SC was already 5 years old when his mother decided to take him to a hospital for proper consultation. He was delivered at home by a health assistant. His mother had no form of antenatal care. He could barely make an appreciable sound. He could neither crawl nor feed himself. SC had cerebral palsy.
Cerebral palsy popularly called CP by medical practitioners is a non-progressive and non-communicable neurological disorder. It is the most common cause of disabilities in children worldwide. It affects the developing brain in affected children leading to impairment of motor function such as loss of body movement, muscle control, muscle tone, coordination, balance, posture and reflex. It can also affect vision, speech, and hearing. Poor intellectual ability can also manifest in affected individuals.
Cerebral palsy is not life threatening but it can limit participation in daily activities. It also reduces the quality of life. The damage to the developing brain is permanent and not curable. It is, however, manageable.
The causes or risk factors of cerebral palsy may occur before birth, during labour, or after delivery.
Before birth (pre-natal): The risks involved here include twin or triplet pregnancy, infection during pregnancy, exposure to chemicals during pregnancy, medical conditions in the pregnant woman, and intake of alcohol and cigarettes when pregnant. Placenta problems are also known risk factors or causes.
During labour: Birth asphyxia (resulting from deprivation of the brain of oxygen), complicated labour, breech delivery (delivery with baby presenting with the legs), and prolonged labour are common causes.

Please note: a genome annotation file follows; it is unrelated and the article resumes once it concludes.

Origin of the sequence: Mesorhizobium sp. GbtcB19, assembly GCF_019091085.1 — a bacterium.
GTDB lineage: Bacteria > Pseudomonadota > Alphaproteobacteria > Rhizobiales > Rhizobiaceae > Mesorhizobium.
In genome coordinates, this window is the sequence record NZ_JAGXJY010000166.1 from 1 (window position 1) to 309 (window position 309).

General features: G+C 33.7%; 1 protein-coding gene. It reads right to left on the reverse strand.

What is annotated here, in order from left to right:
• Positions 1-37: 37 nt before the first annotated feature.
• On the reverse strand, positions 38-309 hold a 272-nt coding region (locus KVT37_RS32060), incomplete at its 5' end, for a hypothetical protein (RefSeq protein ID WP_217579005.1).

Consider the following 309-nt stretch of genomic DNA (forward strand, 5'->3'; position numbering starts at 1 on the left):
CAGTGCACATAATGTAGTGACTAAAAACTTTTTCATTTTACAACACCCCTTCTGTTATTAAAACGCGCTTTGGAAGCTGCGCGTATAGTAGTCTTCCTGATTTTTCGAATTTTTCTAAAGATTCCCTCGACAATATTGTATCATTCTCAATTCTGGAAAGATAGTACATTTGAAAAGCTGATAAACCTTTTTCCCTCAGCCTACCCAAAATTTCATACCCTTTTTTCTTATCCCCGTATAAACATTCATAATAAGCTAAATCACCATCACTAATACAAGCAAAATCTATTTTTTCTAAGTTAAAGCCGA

After delivery (post-natal): After delivery of a well child, trauma to the head, infections like neonatal meningitis, jaundice, seizure disorder, and diseases affecting the blood vessels can affect the neurological development of the child predisposing also to cerebral palsy.
Evidence of cerebral palsy: In the general population, pointers to cerebral palsy include delayed development of the child such as delayed or absent social smile of the child, delayed neck control, delayed crawling or ability to sit or stand. Among children who can attempt to go to school, poor academic performance is often observed.
Management of cerebral palsy: Multidisciplinary approach is involved in the management of cerebral palsy. Depending on the extent of affectation of the individual, the management team may include pediatrician, surgeon, speech therapist, social workers, psychologist, children educator, and physiotherapist.
Considering the fact that challenge with physical activity is the commonest manifestation in individuals with cerebral palsy, physical therapy aims to achieve the following goals.
1. Facilitation of normal movement pattern.
2. Prevention of abnormal movement pattern.
3. Prevention of deformity.
4. Mastery of supportive devices.
Key emphases: Prevention of cerebral palsy should be ensured. This is achievable through safe lifestyle habits in the lady before or during pregnancy, early registration of pregnancy in the antenatal clinic, adherence to medical counsel, and delivery in registered hospitals. With early consultation and management, the individual with cerebral palsy may live a near-independent life.
Adewumi Adeagbo is a Physiotherapist, researcher and specialist in rehabilitation of neurological conditions in adults and children. He is an expert in identification and maximisation of individual functional ability and potential. He is a Lecturer at Department of Physiotherapy, College of Medicine of the University of Lagos. He can be contacted via firstname.lastname@example.org